No wonder legions of Mexicans, Americans, Canadians (including many, many French Canadians from Quebec we discovered), and increasing numbers of Europeans roll out their beach mats in the Riviera Nayarit, particularly in the small beach town of Rincón de Guayabitos. Family-friendly and ridiculously affordable, this laid back resort is situated in a protected bay with 2 km of sandy beach and gentle waves and is a mecca for Mexicans and tourists alike.
One of our goals while in Puerto Vallarta was to find a car and driver (not a taxi or bus) to take us to this West Coast spot which is approximately a 1 ½ hour drive from Puerto Vallarta. We found Carlos, or rather he found us, as we walked by the restaurant where he was perched on a stool trying to entice people to come in and eat. A lively, fun conversation ensued as Carlos entertained us with stories using his own brand of English, liberally sprinkled with slang. We said, no gracias, we don’t want to eat but we are looking for a ride to Guayabitos. A multi-service guy, he whipped out his business card and said he could take us. Cuánto cuesta (how much?) we asked. He told us to research prices and that he would do much better. After a quick google search on how much taxis cost, we went back to him to negotiate and settled on 500 pesos. Later, we learned that this is a screaming deal, as the usual asking price for this service starts at 700 or 800 pesos. Carlos just wanted his gas covered and loves speaking English. (Email me from the contact page and I will give you his information).
Carlos couldn’t have been a better driver or more entertaining tour guide as he spirited us north on highway 200. As we entered the State of Nayarit (and a different time zone) we learned that the Riviera Nayarit (http://vallartanayaritblog.com/) has the distinction of building the longest suspension bridge for golf carts in the world. The bridge is a quarter of a mile long and connects two prestigious golf courses in Nuevo Vallarta: the Greg Norman course with the Jack Nicklaus course via the Ameca River.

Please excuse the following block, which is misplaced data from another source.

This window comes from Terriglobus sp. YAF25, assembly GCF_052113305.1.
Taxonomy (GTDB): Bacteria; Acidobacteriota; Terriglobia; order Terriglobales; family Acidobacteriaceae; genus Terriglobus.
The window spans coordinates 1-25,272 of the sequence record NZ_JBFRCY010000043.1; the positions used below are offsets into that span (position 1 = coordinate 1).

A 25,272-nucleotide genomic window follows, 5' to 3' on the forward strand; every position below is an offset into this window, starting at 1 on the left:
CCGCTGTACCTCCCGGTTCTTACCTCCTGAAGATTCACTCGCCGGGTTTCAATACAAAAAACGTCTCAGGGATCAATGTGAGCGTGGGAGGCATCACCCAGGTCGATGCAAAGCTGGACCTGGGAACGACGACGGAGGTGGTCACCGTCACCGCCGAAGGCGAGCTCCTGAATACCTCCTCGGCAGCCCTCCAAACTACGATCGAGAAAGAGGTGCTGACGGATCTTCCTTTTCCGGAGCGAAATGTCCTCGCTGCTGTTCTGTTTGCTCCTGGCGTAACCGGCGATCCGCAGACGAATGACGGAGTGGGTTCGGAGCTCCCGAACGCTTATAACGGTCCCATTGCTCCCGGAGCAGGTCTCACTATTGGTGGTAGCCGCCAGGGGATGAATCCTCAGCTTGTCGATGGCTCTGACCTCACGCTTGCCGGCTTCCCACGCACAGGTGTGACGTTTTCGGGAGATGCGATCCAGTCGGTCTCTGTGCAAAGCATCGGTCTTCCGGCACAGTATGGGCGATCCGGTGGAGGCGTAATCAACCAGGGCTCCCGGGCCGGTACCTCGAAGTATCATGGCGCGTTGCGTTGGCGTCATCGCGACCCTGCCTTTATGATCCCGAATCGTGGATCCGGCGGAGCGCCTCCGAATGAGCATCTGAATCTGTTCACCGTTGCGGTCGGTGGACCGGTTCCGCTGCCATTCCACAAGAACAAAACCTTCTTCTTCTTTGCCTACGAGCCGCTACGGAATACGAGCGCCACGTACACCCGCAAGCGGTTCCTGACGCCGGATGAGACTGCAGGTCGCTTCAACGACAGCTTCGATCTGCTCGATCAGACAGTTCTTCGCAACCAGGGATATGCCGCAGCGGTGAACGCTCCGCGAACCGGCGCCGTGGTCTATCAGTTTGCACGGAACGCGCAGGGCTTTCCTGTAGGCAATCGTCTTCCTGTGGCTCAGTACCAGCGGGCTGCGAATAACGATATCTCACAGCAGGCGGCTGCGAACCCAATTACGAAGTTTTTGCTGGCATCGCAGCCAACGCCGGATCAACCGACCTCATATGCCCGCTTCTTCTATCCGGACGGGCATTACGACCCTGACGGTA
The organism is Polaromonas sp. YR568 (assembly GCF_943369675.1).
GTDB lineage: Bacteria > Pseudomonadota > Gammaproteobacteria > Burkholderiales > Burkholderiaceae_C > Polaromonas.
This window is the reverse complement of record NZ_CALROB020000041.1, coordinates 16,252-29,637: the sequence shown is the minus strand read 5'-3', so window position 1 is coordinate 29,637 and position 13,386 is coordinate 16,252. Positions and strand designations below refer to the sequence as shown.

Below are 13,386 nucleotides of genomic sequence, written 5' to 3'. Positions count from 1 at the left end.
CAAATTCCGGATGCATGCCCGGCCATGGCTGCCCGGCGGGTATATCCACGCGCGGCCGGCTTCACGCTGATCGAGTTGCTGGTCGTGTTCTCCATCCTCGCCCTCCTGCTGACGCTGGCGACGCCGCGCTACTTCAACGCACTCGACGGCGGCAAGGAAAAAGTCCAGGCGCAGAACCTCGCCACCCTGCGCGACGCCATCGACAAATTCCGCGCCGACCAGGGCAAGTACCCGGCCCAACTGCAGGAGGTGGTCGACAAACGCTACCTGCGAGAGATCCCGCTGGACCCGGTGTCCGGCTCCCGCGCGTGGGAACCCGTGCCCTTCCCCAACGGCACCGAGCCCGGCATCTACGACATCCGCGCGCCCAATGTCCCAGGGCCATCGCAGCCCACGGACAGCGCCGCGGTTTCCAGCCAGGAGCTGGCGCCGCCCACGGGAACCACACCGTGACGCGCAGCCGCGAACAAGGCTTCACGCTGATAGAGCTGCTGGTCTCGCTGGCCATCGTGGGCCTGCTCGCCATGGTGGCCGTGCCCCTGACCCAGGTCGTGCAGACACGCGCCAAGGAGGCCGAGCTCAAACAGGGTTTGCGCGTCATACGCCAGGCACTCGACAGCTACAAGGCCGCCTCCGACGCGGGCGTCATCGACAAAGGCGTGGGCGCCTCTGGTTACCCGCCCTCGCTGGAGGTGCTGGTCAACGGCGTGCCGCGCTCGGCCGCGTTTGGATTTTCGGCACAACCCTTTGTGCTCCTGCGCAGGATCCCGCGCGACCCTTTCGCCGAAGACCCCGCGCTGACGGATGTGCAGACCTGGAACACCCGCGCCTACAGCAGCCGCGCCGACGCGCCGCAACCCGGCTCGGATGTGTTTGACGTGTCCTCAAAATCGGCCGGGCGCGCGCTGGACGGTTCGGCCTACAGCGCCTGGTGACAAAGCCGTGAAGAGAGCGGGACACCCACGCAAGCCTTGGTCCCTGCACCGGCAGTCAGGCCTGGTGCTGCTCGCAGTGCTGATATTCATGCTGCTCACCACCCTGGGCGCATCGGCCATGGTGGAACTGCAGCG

We passed several roadside cemeteries filled with large, colorful and elaborate gravestones; the Mexicans honour their dead very seriously, particularly on Dia de Muertos – the Day of the Dead. Famous for its sea salt, there are many places to stop and stock up on this mineral rich staple. And if only we could bring back some of the copper pots on display!
At one point in our journey near the surf town of Sayulita (to be explored in another post), a Black Ford F-150 pick up with thick, darkly tinted windows that you can’t see into passed us. What’s with that truck, we asked. “It’s the cartel,” Carlos said matter-of-factly. Holy Cucaracha!! Okay, the drug cartels and related activities are an ongoing concern for foreigners vacationing in Mexico with reports of people disappearing or being killed. Grisly movies don’t help with the perception either. Carlos explained that cartel members want to protect the tourists and not harm them. Not unless you try to hone in on their turf, of course, which most surely would not end well.